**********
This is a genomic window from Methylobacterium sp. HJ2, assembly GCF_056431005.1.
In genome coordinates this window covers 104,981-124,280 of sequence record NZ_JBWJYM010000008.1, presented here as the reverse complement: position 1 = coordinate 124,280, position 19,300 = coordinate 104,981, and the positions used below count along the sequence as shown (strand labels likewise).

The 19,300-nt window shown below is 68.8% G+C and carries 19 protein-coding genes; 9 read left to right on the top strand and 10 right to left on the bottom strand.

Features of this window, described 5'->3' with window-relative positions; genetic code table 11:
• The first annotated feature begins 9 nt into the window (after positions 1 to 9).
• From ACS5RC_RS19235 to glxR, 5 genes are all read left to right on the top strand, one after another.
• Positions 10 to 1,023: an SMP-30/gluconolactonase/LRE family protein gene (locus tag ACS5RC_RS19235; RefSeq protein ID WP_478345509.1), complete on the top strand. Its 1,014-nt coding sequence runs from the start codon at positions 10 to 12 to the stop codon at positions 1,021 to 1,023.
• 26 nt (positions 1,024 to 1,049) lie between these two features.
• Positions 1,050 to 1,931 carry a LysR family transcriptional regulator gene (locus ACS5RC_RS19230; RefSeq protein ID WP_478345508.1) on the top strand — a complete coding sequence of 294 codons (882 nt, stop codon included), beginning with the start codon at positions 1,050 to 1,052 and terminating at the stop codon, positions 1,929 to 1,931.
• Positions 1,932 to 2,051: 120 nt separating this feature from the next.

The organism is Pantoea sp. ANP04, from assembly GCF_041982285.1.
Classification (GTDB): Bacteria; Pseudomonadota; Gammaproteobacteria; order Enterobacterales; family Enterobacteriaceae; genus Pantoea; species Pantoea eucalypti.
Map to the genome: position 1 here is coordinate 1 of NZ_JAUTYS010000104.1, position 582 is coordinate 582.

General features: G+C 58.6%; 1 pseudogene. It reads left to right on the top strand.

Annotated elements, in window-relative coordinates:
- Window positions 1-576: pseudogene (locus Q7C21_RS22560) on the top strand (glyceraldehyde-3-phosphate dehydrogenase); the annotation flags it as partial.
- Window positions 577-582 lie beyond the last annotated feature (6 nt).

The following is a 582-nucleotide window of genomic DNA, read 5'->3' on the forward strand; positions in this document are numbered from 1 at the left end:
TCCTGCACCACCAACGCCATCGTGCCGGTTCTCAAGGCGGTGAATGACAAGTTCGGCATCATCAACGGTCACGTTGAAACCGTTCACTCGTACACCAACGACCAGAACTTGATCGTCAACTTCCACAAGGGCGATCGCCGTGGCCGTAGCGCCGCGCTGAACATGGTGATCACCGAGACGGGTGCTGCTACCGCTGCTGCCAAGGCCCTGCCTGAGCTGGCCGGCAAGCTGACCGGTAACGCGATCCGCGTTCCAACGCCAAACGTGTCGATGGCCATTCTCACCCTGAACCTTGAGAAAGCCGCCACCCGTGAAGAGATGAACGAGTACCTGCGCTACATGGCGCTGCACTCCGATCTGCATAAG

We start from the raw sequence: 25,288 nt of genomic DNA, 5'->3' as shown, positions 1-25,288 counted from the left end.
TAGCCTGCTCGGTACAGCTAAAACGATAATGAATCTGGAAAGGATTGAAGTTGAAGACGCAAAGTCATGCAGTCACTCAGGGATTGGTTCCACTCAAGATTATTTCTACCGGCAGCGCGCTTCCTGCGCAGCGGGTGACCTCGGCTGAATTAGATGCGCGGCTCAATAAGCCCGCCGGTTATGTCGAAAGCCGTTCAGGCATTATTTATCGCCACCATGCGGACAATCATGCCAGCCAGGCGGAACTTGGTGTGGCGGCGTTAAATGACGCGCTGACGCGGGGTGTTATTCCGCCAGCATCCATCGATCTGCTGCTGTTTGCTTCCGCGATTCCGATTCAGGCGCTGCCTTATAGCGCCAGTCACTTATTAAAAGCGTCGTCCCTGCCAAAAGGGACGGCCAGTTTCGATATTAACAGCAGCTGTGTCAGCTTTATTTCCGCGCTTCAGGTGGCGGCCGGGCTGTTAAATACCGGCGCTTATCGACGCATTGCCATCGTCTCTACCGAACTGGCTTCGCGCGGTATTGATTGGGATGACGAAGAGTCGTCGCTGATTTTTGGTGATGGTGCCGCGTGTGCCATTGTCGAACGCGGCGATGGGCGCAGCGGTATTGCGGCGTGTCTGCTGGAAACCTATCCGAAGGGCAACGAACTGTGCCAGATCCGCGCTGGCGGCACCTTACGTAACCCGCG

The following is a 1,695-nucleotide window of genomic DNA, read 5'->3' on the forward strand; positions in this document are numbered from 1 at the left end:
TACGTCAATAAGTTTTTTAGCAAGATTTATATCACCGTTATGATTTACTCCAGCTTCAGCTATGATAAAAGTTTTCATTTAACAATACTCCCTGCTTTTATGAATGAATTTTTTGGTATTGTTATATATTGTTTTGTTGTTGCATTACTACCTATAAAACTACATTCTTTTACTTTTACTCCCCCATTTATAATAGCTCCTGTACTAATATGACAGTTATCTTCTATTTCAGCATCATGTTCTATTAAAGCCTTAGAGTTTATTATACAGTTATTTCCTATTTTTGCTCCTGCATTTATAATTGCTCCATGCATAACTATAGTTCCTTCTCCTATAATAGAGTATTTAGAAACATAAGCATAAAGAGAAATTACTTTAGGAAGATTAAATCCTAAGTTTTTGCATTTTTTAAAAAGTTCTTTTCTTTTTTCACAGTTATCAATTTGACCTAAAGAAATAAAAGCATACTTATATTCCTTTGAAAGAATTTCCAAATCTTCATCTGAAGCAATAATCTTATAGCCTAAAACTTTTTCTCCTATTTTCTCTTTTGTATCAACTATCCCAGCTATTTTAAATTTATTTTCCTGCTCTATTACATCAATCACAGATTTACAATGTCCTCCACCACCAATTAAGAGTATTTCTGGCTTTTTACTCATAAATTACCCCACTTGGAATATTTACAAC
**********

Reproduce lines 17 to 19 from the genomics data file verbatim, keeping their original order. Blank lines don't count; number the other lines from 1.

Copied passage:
- Window positions 577-582 lie beyond the last annotated feature (6 nt).

The following is a 582-nucleotide window of genomic DNA, read 5'->3' on the forward strand; positions in this document are numbered from 1 at the left end:
TCCTGCACCACCAACGCCATCGTGCCGGTTCTCAAGGCGGTGAATGACAAGTTCGGCATCATCAACGGTCACGTTGAAACCGTTCACTCGTACACCAACGACCAGAACTTGATCGTCAACTTCCACAAGGGCGATCGCCGTGGCCGTAGCGCCGCGCTGAACATGGTGATCACCGAGACGGGTGCTGCTACCGCTGCTGCCAAGGCCCTGCCTGAGCTGGCCGGCAAGCTGACCGGTAACGCGATCCGCGTTCCAACGCCAAACGTGTCGATGGCCATTCTCACCCTGAACCTTGAGAAAGCCGCCACCCGTGAAGAGATGAACGAGTACCTGCGCTACATGGCGCTGCACTCCGATCTGCATAAG